A media-literate society is a precondition for a proactive and healthy democracy. We may have believed that the free flow of information ensures healthy democracy. It is still true, but the information should be trustworthy. Maybe, we have to tweak the conversation to talk of credible information. This fact emerged during the five-day-long seminar on media literacy organized by the Bureau of Educational and Cultural Affairs, United States Department of State in early October 2020. How do I create conditions for a media-literate society? By getting my priorities right. “In the limited time we may have for the consumption of information, it is important to inculcate the habit of fact-checking and verification,” says Christina Anagnostopoulos, who is part of the Reuters Fact-Check team.
The internet has amplified people’s capacity to express themselves. As individuals and institutions, our capacities must be directed towards debunking misinformation and disinformation if we understand the harmful potential of every falsehood finding its way to the internet. “In fact-checking, I prioritize demonstrably false, editorially harmful, and widely circulating information. Undoing the harm is always a priority,” says Anagnostopoulos. What difference can a set of media-literate individuals make to the unchecked flow of misinformation and disinformation?
Then comes the big question: How do you identify yourself when you are a professional fact-checker? Or one who is institutionalizing media literacy with a view to ending misinformation and disinformation. “It is good if I am positioning myself as a non-partisan observer of information flow,” says Michelle C. Lipkin, Executive Director, National Association for Media Literacy Education (NAMLE), New York, US. Nora Benavidez of PEN America adds another perspective. “I can position myself as an organization with a special interest in democracy. When authoritarianism is using the information to hide facts from the public or to sway the public, my intervention is essential.”
Is there a consensus on what is misinformation and disinformation? Yes. There is a broad consensus. Disinformation is false information originating from the governments and is aimed at deceiving the public. Misinformation is inaccurate information. Sometimes, misinformation arises out of ignorance or confirmation bias and may still have the intention of swaying the public in a particular way. However, the power of the internet may lead to the amplification of misinformation and hence has unintended consequences on a scale that we cannot imagine.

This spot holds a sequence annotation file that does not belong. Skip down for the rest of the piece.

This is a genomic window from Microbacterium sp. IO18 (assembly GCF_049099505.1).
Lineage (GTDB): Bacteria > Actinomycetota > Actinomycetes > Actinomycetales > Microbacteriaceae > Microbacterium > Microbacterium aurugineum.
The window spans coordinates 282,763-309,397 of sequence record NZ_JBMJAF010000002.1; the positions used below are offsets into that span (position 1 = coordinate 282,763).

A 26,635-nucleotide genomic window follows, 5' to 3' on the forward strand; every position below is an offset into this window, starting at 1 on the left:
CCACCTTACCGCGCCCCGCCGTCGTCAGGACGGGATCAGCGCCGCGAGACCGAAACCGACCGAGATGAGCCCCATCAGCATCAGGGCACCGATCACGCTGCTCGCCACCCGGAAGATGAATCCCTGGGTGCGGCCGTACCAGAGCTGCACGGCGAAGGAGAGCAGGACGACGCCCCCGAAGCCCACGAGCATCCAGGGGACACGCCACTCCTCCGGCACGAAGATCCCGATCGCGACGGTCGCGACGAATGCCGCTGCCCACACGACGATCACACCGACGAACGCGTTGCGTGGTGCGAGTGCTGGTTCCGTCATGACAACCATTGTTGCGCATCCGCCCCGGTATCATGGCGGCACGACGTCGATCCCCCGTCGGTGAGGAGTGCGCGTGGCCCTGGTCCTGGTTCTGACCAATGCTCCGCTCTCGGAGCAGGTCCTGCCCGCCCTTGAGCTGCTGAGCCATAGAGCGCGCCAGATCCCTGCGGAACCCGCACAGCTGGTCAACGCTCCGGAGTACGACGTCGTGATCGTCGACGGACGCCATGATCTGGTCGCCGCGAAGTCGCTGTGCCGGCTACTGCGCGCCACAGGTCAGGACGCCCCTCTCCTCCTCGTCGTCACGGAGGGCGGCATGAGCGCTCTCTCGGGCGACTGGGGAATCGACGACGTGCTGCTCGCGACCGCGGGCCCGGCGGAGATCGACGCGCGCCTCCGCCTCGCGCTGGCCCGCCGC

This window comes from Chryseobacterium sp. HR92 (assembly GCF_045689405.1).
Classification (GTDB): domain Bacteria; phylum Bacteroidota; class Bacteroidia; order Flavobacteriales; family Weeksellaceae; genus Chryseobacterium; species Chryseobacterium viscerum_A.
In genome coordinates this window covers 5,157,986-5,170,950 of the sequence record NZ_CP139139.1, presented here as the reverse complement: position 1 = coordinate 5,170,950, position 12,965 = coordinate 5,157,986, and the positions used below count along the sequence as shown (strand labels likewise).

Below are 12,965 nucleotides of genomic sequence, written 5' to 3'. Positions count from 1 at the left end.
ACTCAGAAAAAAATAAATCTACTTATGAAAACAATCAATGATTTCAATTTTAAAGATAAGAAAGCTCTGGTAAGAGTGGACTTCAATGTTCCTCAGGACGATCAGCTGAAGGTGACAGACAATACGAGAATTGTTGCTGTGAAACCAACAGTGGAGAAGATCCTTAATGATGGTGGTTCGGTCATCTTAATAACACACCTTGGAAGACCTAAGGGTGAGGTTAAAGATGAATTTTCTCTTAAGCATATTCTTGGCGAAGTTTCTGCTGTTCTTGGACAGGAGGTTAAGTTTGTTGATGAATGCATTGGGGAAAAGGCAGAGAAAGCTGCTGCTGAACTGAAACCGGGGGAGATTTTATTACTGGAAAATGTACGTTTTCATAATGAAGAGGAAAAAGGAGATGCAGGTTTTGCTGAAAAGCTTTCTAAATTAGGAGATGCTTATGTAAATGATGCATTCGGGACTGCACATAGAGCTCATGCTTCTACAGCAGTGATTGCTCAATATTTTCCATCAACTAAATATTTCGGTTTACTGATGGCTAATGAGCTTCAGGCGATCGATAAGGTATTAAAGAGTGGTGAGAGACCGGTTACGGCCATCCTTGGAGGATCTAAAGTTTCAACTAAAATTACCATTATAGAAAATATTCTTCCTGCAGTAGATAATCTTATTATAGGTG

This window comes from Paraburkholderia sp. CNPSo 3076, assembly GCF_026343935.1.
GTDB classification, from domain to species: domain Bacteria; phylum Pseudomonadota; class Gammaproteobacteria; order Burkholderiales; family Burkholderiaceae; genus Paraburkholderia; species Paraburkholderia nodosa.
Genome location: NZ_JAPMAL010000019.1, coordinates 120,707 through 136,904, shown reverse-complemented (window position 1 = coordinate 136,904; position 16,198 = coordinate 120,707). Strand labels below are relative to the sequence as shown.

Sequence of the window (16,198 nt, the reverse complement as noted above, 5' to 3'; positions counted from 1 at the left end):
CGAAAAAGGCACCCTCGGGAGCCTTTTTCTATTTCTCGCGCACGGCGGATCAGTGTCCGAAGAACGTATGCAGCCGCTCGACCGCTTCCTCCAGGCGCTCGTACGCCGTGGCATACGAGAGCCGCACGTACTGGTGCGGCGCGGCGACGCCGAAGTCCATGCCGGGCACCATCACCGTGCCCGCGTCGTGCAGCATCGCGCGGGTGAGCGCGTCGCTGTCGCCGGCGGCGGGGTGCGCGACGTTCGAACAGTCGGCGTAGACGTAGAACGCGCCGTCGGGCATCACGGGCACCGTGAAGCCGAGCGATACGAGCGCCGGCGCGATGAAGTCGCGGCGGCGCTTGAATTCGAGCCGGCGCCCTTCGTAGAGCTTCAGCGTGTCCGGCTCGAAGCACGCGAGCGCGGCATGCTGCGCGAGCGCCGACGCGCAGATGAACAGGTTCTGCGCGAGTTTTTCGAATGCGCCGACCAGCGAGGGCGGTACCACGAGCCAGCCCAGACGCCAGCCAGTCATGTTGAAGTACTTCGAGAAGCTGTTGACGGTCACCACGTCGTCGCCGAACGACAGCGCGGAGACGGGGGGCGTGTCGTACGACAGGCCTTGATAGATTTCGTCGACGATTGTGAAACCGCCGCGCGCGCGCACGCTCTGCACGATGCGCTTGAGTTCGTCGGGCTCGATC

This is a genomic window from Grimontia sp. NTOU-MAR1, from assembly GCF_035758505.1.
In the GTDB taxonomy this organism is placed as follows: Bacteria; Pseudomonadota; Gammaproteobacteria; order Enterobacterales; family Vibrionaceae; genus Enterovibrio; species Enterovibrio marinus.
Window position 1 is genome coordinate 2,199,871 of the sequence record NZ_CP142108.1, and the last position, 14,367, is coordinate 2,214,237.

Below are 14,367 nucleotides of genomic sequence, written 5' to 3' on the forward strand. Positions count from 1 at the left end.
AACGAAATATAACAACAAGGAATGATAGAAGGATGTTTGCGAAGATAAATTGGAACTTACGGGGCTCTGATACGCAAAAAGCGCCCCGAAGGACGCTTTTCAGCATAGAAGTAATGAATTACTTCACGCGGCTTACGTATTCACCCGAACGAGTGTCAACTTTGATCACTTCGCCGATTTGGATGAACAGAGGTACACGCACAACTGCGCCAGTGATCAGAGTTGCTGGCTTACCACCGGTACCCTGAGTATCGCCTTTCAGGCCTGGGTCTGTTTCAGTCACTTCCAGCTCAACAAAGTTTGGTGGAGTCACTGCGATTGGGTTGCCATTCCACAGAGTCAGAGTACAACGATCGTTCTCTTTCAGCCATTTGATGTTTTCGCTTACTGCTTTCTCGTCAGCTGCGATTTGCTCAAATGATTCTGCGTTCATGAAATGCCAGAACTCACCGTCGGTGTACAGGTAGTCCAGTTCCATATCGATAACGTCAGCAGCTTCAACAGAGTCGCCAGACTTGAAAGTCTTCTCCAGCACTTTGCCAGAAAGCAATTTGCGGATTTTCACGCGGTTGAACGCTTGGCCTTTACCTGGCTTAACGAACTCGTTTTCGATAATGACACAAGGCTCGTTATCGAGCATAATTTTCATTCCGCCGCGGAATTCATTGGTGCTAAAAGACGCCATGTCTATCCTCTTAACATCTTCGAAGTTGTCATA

One presentation stood out in the event; a positive action to stem hate speech. Althea Middleton-Detzner of PeaceTech Lab spoke of how her team puts together lexicons of hateful terms to fight hate speech. Such compilations in different languages could be a shot in the arm for social network giants. The recurring rhetoric from social network giants is “How can we delete bias and prejudice in society?” That is definitely a challenge. The challenge is also about how not to proliferate bias and prejudice in society. Lexicons of hateful terms produced in a bottom-up style are examples of positive action in this direction.
In some instances, the lack of information leads to conspiracy theories. Conspiracy theories do have political intent in many instances. At IPPODHU, I believe that the proliferation of journalistic content with rigorous journalistic values of accuracy, fairness, and evidence could be one of the positive actions to arrest the spread of lies. In other words, the constant show of facts can be a great antidote to falsehood. Amplifiers of truth can counter the amplifiers of untruth. This sounds like a simple fact, but it is a lot of work. Positive actions include talking to family and friends who share misinformation. Journalists have the power to be great resources in this constant battle. That is if they keep learning and are actively participating in conversations on the role of media houses in the spread of misinformation. It is not a bad idea for journalists to take a pledge to save lives by upholding the truth.
For this to happen, journalists and other stakeholders in the information supply chain should realize the need to empower everyday people with credible information. Anne Collier, Executive Director, The NetSafety Collaborative, is categorical that media literacy is protection against misinformation and disinformation. Currently, media literacy education is not able to match the pace of technology innovation. Scaling media literacy education and prioritizing collective response to disinformation and misinformation should be done at a fever pitch. As was suggested by Paul Mihailidis, Graduate Program Director for Media Design at Emerson College, Boston, the US at the beginning of the event.
Transparency about journalistic practices is playing a central role in helping the public understand the media better. “Transparency in reporting process and other media production processes are crucial for understanding the media,” says Kristy Roschke, a media literacy expert, Arizona State University, US. To understand that every source has bias is key to media literacy. “For instance, a car crash is not newsworthy for several media outlets. Any plane crash is newsworthy for many media companies. This is certainly a bias,” explains Matthew Johnson, Director of Education, MediaSmarts. Even if all the misinformation and disinformation disappear, media literacy will remain relevant. “Because, media literacy is the ability to access, analyze, evaluate, create, and act using all forms of communication,” says Lipkin. That is awesome. Isn’t it?